We are halfway 2018 so the total dividend amount for the first six months is a good indication where I’m heading for this year. I already collected $763.35 this year whereas my total dividend income in 2017 was $827.81. It’s truly inspiring to foresee that the total YoY growth number will be amazing for 2018. The snowball is still rolling. That’s for sure.

I’m very curious how you did this month. Please share your progress and insights.

Dividend Income May 2018 Increased 869% YoY

Well, here we are folks. This is the very first publication of my monthly dividend income. From now on I’ll be posting this information on a monthly basis to track my progress in reaching financial independence. Sharing this information publicly will motivate me even more to buy (new) dividend growth stocks and add them to my basket. I’ll be comparing my dividend income with the amount three months ago and the same month last year. Let’s roll!

The total amount of dividend income in the month of May was $153.68. In this month I got two raises for doing absolutely nothing more than in the month of February. Well, except for continuing to buy quality companies which have a nice streak of dividend increases. Apple increased their dividend with 16% and Tanger Factory Outlets paid me 2.2% more than last quarter. Tanger Factory Outlets became an official Dividend Aristocrat this month by paying a higher dividend than last year. That’s always nice for the statistics. Besides, in February I didn’t possess any stocks of Realty Income in contrary to the month of May. The dividend income was divided by:

Apple (AAP) – $16.06

CVS Caremark (CVS) – $2.00

Realty Income (O) – $3.72

Omega Healthcare (OHI) – $66.00

Tanger Factory Outlets (SKT) – $22.40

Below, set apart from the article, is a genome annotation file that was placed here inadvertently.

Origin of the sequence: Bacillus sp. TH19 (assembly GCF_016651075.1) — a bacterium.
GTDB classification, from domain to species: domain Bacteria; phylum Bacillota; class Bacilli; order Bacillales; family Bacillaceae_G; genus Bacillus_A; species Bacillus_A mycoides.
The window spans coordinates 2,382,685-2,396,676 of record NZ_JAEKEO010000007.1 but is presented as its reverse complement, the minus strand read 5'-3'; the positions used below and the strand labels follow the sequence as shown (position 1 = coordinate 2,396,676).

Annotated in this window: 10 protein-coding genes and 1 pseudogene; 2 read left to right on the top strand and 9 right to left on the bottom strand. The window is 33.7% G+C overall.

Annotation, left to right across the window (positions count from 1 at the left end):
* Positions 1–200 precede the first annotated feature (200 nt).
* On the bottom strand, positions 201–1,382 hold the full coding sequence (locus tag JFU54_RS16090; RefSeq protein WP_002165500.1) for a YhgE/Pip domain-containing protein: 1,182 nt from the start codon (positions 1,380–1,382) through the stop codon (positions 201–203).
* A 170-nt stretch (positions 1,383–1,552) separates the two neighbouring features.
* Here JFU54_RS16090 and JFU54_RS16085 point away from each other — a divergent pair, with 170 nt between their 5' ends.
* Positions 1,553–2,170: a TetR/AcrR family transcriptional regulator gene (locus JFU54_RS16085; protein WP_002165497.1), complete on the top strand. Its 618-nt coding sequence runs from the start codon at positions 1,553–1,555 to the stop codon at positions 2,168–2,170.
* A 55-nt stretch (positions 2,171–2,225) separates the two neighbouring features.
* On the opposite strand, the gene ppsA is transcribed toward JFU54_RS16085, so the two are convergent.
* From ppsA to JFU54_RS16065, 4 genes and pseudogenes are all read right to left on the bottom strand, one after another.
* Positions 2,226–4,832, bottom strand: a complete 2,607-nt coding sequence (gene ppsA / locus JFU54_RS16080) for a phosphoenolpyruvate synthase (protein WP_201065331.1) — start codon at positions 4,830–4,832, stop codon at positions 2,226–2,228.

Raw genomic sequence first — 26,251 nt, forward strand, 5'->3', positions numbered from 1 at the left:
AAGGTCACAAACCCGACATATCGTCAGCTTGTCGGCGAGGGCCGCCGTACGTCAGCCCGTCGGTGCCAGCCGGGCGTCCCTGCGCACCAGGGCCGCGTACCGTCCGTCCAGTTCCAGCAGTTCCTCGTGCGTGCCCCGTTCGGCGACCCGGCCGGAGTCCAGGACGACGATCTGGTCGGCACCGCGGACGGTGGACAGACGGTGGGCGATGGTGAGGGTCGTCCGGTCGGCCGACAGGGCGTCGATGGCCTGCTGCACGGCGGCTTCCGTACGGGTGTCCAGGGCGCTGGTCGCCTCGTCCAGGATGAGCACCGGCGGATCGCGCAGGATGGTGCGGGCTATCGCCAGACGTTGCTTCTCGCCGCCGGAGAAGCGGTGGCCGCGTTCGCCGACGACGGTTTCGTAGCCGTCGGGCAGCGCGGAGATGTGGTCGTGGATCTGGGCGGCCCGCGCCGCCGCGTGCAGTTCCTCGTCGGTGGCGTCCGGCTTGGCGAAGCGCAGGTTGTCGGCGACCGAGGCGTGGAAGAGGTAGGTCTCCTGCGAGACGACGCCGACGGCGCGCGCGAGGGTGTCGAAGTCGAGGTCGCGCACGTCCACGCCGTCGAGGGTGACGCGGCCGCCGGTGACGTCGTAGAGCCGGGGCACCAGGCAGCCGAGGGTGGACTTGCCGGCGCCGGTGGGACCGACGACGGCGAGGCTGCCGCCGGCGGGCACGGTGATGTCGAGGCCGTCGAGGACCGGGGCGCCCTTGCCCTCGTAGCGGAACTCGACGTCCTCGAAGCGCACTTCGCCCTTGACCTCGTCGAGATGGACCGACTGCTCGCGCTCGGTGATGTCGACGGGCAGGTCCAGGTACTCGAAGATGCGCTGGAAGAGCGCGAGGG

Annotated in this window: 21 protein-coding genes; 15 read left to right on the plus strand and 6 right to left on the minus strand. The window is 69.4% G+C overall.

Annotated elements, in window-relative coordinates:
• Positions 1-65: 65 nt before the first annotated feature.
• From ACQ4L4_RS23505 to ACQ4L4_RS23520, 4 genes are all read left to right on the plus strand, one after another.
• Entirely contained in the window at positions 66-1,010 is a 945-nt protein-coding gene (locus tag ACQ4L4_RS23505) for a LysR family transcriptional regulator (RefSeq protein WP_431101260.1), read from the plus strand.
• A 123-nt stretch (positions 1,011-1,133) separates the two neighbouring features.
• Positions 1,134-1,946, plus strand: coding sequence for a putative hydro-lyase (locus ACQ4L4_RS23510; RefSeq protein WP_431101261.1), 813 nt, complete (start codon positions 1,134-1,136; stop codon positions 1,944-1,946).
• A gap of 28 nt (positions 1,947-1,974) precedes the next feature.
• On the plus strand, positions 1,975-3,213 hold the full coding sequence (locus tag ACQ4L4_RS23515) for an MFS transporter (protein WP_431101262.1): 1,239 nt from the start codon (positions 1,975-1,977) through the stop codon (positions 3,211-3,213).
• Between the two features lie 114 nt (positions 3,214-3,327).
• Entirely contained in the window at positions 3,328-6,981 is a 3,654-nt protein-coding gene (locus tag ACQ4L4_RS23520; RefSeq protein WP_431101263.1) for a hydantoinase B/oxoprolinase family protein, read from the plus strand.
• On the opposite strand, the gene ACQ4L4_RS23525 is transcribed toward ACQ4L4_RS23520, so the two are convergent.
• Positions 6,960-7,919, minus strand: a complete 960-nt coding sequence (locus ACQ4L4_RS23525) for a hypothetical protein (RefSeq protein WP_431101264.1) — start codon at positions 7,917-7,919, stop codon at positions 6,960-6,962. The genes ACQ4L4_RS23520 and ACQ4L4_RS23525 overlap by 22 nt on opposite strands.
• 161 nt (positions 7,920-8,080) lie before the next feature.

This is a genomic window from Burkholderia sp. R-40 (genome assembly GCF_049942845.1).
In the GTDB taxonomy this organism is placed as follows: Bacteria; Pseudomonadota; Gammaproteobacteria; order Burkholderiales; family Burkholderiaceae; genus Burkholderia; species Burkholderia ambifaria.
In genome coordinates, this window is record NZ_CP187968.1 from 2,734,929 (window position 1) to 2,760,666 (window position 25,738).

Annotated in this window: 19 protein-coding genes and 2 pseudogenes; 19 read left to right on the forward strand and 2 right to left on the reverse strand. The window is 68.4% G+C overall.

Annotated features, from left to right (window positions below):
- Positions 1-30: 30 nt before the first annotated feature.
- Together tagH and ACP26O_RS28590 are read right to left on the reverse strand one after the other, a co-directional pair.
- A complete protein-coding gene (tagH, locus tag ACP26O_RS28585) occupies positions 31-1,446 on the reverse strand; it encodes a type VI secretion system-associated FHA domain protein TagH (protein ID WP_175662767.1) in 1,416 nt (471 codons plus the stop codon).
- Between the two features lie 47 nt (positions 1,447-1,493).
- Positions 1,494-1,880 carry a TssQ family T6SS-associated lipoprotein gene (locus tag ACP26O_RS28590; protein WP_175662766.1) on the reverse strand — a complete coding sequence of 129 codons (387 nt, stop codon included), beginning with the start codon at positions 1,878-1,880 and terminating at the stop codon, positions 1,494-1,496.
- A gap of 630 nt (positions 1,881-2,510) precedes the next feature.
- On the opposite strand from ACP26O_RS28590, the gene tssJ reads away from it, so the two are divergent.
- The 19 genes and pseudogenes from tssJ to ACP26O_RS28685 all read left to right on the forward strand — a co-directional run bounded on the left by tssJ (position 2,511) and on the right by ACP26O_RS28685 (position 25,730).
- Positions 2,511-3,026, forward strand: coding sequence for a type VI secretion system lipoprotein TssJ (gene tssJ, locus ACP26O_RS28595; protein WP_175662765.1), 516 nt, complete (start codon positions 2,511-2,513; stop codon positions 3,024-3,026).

AT&T (T) – $43.50

This totals to an amount of $153.68. My dividend income in the month of February was $144.88 so that’s a very welcome increase of 6.1%.

My passive income in the month of May last year was $15.86 so that’s an increase of 869%. Say WHUT? Yes, a 869% increase! The difference comes from loading up the truck with various REIT stocks which have traded at very low valuations last year. This lead to very high dividend yields. REIT stocks have climbed out of the valley lows last weeks. If prices continue to increase; I’m good with that. In case of another price decline I may add to my position of Realty Income and Tanger Factory Outlets. So, according to me, there isn’t really a bad case scenario. During the month of May I also benefited from my nice position in AT&T which I’ve been building up quite conscientiously the last twelve months. The share price of this beaten down stock still looks very appealing.

This leads to the next graph:

4CEFB504-3BE7-4119-84A0-F09D8CD2D3EA.png

I already collected $636.10 this year whereas my total dividend income in 2017 was $827.81. We’re still in the first half year of 2018 so this looks very promising. As you can see I’m moving forward, every year, every month, and with every addition to my stock portfolio. That’s a good feeling. And, we’re already off for the month of June.

I’m very curious how you did this month. Please share your progress and insights.

My First Years of Investing, Part I

In my first article I wrote about my decision to start a blog and my purpose for investing: to achieve financial independence at the age of 55. I truly believe this is within reach if I consistently invest my savings in good dividend growth stocks at a low or reasonable valuation in the years to come. So this will take discipline; discipline to not spend my money on unnecessary things, but also discipline to take into consideration the valuation metrics of dividend growth stocks in my buy decisions.